Australia has the opportunity to become a ‘‘renewable energy and economic superpower’’, says NSW Liberal minister Matt Kean. All Australians should reflect on (and be embarrassed by) the Morrison government’s failure to align our climate policies to a carbon-neutral world.
Neil Hudson, East Melbourne

Measuring productivity
Ross Gittins’ article on productivity (‘‘Productivity is almost magical, but don’t forget the side effects’’, Business, 12/12) rightly includes environmental impact at the end of the article. Any measurement of increased productivity that ignores this is incomplete.

A productivity increase is valid if it is profit making (financial domain), socially acceptable (social domain) and most significantly, environmentally beneficial. Not achieving these factors results in externalities, eventually turning apparent productivity increases into losses or, at best, lower increases.
Erik Ligtermoet, Heathmont

Small fry in comparison
In her most recent piece in The Age (‘‘Potshots won’t help the stranded’’, Comment, 14/12), Amanda Vanstone lambasts Labor for having the temerity to criticise the Morrison government’s handling of the repatriation of Australians from overseas, arguing ‘‘a cheap type of politics uses the sad predicament of other people’s lives to promote themselves’’.

She obviously hasn’t been conversant with the unfolding situation in Victoria over the past few months. The Morrison government and the Victorian state opposition made an art form out of criticising the Andrews government over the suffering of Victorians during the pandemic for what surely were political motives.

Indeed, Josh Frydenberg attributed increased psychological problems faced by students as due to the lockdown measures introduced by Daniel Andrews and went so far as stating an acquaintance’s suicide resulted from these measures.

Federal Labor’s criticism of the Morrison government’s attempt to bring Australians home is small fry in comparison.
Phil Alexander, Eltham

Showing her true colours
Amanda Vanstone in her regular column again shows her true colours and biases.

Her statements concerning some sour-faced, lemon-sucking opposition person taking potshots at the government instantly reminded me of Michael O’Brien during Victoria’s lockdown.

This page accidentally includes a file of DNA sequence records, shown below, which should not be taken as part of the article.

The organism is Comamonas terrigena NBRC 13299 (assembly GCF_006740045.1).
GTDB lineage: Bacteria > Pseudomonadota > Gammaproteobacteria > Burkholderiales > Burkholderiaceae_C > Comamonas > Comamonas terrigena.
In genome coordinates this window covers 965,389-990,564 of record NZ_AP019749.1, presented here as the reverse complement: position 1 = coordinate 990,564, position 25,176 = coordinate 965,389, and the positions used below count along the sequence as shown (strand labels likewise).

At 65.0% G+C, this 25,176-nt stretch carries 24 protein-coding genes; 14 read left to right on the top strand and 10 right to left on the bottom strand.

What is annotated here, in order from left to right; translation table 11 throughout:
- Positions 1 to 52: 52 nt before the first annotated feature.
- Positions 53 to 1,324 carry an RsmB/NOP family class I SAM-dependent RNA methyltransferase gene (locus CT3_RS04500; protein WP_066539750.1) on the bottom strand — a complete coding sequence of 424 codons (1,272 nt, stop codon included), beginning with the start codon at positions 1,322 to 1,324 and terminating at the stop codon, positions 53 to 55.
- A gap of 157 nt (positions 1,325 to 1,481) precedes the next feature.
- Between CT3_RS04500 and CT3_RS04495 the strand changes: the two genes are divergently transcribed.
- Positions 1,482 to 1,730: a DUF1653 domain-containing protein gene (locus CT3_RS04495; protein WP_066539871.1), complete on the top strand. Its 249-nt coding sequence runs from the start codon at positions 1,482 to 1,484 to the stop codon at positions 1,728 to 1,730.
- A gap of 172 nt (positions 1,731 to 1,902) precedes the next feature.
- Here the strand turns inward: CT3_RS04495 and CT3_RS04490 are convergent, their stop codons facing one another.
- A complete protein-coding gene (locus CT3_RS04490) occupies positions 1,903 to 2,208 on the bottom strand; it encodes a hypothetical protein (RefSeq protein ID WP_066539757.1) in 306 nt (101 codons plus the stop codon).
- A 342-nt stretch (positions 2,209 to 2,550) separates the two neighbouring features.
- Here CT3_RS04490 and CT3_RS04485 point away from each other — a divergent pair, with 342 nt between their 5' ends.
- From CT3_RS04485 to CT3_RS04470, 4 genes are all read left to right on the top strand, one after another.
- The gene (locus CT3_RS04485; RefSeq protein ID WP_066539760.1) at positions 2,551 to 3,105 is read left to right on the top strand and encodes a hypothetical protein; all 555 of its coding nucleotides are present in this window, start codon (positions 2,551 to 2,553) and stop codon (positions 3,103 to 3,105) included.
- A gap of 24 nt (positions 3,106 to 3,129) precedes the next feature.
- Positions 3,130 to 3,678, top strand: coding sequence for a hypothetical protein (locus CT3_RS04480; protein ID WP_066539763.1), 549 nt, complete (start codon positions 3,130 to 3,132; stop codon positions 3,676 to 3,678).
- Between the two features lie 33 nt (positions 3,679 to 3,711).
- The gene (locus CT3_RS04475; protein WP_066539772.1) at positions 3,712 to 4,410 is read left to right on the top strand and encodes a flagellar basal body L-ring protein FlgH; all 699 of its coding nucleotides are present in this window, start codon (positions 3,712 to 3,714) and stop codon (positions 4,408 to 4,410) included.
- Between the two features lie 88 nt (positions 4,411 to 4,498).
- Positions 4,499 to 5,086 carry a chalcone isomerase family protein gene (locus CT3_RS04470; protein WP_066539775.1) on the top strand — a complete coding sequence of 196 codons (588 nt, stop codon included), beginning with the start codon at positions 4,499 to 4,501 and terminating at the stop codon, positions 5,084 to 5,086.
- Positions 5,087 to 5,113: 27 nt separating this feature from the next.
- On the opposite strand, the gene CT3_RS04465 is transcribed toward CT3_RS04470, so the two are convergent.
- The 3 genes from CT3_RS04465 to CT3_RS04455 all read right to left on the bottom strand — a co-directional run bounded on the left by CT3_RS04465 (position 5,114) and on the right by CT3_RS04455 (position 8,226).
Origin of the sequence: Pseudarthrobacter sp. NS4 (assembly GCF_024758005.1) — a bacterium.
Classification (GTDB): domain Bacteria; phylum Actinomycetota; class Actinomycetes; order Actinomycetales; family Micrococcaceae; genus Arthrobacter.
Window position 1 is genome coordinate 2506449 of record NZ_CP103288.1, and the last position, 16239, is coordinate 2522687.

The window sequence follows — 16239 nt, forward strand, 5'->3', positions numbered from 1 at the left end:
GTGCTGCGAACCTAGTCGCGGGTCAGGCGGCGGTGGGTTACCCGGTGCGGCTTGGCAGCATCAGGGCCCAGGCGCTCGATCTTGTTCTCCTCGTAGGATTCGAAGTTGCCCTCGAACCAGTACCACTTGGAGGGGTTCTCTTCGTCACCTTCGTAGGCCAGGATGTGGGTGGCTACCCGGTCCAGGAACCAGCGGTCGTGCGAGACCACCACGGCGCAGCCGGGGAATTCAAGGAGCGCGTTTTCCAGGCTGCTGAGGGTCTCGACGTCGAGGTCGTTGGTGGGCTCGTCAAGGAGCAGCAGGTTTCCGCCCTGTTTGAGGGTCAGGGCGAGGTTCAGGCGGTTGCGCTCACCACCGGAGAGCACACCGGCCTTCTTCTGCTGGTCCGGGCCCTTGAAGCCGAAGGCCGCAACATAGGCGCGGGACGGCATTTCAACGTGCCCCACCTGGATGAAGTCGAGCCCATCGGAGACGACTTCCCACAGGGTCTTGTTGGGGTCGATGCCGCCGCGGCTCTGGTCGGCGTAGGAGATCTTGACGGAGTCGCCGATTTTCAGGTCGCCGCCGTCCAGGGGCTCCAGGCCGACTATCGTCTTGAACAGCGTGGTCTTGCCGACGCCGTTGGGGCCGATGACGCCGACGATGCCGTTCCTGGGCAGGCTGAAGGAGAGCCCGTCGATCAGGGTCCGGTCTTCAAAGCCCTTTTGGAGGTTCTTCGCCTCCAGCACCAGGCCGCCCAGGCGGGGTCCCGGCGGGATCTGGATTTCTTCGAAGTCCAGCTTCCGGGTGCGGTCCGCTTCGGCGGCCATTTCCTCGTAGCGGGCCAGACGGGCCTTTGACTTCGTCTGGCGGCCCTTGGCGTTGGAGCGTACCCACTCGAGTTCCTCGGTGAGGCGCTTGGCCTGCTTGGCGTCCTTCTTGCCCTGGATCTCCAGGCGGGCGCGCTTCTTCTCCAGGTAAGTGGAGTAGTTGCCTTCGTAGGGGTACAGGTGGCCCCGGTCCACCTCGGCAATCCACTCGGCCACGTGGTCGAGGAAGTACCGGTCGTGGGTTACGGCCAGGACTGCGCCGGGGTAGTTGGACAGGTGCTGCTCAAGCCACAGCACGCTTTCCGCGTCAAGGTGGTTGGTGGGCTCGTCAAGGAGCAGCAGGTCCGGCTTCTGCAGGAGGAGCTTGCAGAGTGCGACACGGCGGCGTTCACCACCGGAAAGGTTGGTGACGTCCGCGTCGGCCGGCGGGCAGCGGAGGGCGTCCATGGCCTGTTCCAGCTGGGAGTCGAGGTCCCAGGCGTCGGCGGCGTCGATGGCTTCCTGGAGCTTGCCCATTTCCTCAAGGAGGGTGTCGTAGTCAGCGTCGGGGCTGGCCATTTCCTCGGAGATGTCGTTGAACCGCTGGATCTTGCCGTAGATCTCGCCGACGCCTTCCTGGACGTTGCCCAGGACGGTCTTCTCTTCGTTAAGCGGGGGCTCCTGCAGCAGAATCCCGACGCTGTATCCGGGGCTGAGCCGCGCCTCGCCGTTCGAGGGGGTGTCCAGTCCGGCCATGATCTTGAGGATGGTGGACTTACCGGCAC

She is correct to say it is a very cheap type of politics, but when it’s someone from your own side of the political divide taking the potshot to get themselves some publicity, it appears to be acceptable.
Peter Roche, Carlton

A better choice
We can only hope Cecilia Malmstrom from Sweden, with her level of commitment to climate change, is made the next secretary-general of the Organisation for Economic Co-operation and Development (OECD) over former finance minister Mathias Cormann.

Cormann was a senior member in the Morrison government that continues to drag its heels on not treating climate change as a human crisis.

Malmstrom’s appointment would be further global repudiation of our government’s feeble approach and lack of action on the matter.
Peter McIntosh, Ballarat

AND ANOTHER THING

Climate change
Rather than feeling snubbed at not receiving a speaking spot at the climate summit, I’m sure the Morrison government felt a wave of relief at not having to try to find yet more marketing fluff to make poor policies look bright and shiny.
Claire Merry, Wantirna

Credit:

Prime Minister Scott Morrison says, ‘‘The only approval I seek for the policies of my government is the Australian people’’; what about the 68 per cent of us who want more done about climate change?
Kevin Burke, Sandringham

Scott Morrison has every right to feel snubbed about not getting a speaking role at the UN climate summit. I recall he does this great number with a lump of coal, the delegates would love it.
Rob Ward, Lake Tyers Beach

Politics
If only Scott Morrison had a minister for the environment like Matt Kean in Liberal NSW he might be invited to appear on the world stage.
John Walsh, Watsonia

Pot-shot peddler par excellence Amanda Vanstone can’t see that calling opposition politicians “sour-faced faced, lemon-sucking” people is a supreme irony.
Glenda Johnston, Queenscliff

Donald Trump is looking more and more like Monty Python’s Black Knight, won’t be long before he says, ‘‘We’ll call it a draw, then’’.
Andy Wain, Rosebud

Duck hunting
Well said, Tony Delaney (Letters, 14/12). The needless cruelty of shooting our defenceless waterbirds is barbaric in this day and age, especially when so many other states have banned it.
Jan Kendall, Mount Martha

For duck’s sake, Victoria, stop shooting our native waterbirds.
Graham Cadd, Dromana

Furthermore
Why can’t we open with Finch and Wade?
John Uren, Blackburn

Finally
I find one half-page ad gets my attention far more than two full pages.
Penny Garnett, Castlemaine

Note from the Editor

The Age’s editor, Gay Alcorn, writes an exclusive newsletter for subscribers on the week’s most important stories and issues. Sign up here to receive it every Friday.